‘Email has become so cluttered’: Why DTC brands plan to use texting for Black Friday and Cyber Monday this year

The header image features an open laptop with an envelope on the screen and an alert bubble signaling a new email.

This week, email inboxes will be flooded with marketing messages from brands advertising their Black Friday and Cyber Monday deals. Some startups, having anticipated that it’ll be more difficult to capture consumer attention via email, are adding texting to the mix to make sure their marketing messages stand out this week.

Over the last 18 months or so, marketers for direct-to-consumer brands have been actively prioritizing capturing customers’ phone numbers to build out lists to send out marketing messages via texts, according to media buyers, who say the channel is still nascent, but growing rapidly. 

“It’s definitely different this year,” said Katya Constantine, CEO of performance marketing agency Digishop Girl, adding that roughly 70% of her clients now use SMS marketing. “Paid digital is becoming more expensive and brands are looking for new ways to reach customers without paying as much. There’s also a lot of noise in email and not as much engagement. SMS offers a place to reach customers that isn’t as busy.”

Some startups have been taking advantage of texting as an acquisition channel for the last year. Others have been preparing for the holiday competition and prepping texting strategies. In recent months, some startups have made building out their texting lists a priority, according to media buyers, running giveaways to gather customer phone numbers ahead of Black Friday and Cyber Monday. This week, those start ups will use those lists to tout their deals over text as well as email; for many brands texting is an extension of their email strategy. 

For example, direct-to-consumer brands like Judy (a disaster preparedness brand) and Lively (an undergarments brand), among others, plan to send out text messages to alert customers of Black Friday and Cyber Monday deals.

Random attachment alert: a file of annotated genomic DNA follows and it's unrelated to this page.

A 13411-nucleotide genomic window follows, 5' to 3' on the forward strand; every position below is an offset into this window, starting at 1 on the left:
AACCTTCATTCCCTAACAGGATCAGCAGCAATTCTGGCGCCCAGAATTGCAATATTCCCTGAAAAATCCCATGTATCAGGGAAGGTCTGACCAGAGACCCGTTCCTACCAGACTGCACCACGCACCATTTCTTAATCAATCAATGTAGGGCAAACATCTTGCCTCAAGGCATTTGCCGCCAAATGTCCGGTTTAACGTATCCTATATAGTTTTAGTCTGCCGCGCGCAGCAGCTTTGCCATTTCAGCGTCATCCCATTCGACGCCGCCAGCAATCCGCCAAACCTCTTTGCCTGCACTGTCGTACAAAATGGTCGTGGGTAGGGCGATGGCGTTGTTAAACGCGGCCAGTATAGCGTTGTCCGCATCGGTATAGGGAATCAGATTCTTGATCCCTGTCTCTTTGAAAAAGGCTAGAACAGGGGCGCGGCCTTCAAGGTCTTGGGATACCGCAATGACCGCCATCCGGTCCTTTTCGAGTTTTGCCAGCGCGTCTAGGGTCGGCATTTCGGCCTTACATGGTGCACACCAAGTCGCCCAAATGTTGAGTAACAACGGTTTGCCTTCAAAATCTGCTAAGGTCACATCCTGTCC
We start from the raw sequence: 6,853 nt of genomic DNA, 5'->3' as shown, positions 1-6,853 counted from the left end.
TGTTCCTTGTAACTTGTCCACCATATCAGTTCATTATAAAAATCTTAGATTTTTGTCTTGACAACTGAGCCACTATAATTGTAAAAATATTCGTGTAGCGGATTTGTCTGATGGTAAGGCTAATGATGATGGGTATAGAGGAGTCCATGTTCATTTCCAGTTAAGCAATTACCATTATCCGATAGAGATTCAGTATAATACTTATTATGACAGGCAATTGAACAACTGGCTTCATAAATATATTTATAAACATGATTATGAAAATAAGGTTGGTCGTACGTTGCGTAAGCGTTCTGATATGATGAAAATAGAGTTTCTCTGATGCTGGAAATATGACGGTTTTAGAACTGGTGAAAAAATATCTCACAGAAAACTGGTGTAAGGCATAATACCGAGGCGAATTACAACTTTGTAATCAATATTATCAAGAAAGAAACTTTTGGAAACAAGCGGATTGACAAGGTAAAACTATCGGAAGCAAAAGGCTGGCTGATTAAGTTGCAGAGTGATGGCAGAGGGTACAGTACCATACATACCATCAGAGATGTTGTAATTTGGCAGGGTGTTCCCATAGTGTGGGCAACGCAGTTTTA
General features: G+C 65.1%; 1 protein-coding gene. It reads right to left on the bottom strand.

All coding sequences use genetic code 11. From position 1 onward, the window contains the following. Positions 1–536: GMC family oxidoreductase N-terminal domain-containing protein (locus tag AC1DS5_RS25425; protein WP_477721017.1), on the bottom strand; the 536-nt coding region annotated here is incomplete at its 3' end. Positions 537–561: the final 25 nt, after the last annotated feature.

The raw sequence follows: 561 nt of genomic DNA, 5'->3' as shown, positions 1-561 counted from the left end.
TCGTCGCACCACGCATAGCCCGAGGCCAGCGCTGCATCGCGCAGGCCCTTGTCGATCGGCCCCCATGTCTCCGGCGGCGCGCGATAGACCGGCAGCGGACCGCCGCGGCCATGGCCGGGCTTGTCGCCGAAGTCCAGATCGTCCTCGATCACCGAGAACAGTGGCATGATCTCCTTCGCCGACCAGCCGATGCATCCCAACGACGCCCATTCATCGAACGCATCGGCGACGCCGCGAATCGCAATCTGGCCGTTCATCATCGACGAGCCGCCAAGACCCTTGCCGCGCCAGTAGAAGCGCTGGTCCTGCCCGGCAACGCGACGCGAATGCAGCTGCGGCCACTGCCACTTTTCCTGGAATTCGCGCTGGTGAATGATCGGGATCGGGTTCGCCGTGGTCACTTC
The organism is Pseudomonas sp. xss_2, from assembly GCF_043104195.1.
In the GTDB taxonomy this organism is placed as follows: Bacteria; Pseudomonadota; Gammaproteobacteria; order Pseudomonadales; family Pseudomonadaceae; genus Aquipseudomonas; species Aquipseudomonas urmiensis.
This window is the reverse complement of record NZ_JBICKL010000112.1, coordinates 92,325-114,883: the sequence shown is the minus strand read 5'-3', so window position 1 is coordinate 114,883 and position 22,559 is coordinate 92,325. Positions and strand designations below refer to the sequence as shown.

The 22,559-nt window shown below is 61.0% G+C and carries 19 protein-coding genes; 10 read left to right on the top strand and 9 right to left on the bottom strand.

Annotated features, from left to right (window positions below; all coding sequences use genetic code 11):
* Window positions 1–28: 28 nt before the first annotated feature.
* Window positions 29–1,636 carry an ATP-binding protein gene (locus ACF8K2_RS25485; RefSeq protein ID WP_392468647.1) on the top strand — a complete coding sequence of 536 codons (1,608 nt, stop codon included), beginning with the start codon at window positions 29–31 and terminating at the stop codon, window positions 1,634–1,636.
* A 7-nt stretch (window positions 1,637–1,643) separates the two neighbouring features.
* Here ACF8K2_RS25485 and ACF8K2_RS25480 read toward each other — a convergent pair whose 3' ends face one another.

“Text messaging continues to be something that’s growing, and a channel that we’ll be leaning into more heavily this year,” said Michelle Cordeiro Grant, CEO of Lively, adding that the company will use it for Black Friday again this year. “We started it last year, and it was amazing, because people are definitely going to be on their phones more than their desktop.” 

Lively sends out between two to three texts a week to new text subscribers and views the channel as similar to that of email as it sends out texts about new campaigns and new products as well as messages about products customers have considered but not purchased. “We basically believe that email has become so cluttered and crazy, that text is a new way to cut through [that] clutter and communicate,” said Corderio Grant. “We make sure that we keep it tight and don’t over communicate on text.” 

At the beginning of each sale this coming weekend, Judy will send out text messages to customers letting them know the sales have kicked off. It will then send out another text before the sales are over to the subscribers who didn’t click on the initial link. Using text messaging “pays off immensely,” according to Nik Sharma, CEO of Sharma Brands and investor and advisor to Judy, as the click-through-rate is “around 70% and conversion rate is usually north of 25%.” 

Marketers and media buyers say they are careful not to communicate too frequently with customers via text message as it’s a more personal channel — and doing so is more likely to lead to someone unsubscribing. 

Still, as more brands start to use texting as a marketing channel it’s easier for more brands to do so, said Chris Toy, the CEO and co-founder of MarketerHire, adding that he expects the rise in texting to continue this year. 

“There’s safety in numbers,” said Toy. “You don’t want to be the only brand texting deals. As more DTC brands are comfortable with it it’s easier to get away with texting someone to buy something now. Still, the biggest tipping point with SMS marketing is still to come but it’s on an upwards tip. It’ll probably be even bigger next year.”

Anna Hensel contributed reporting to this story.


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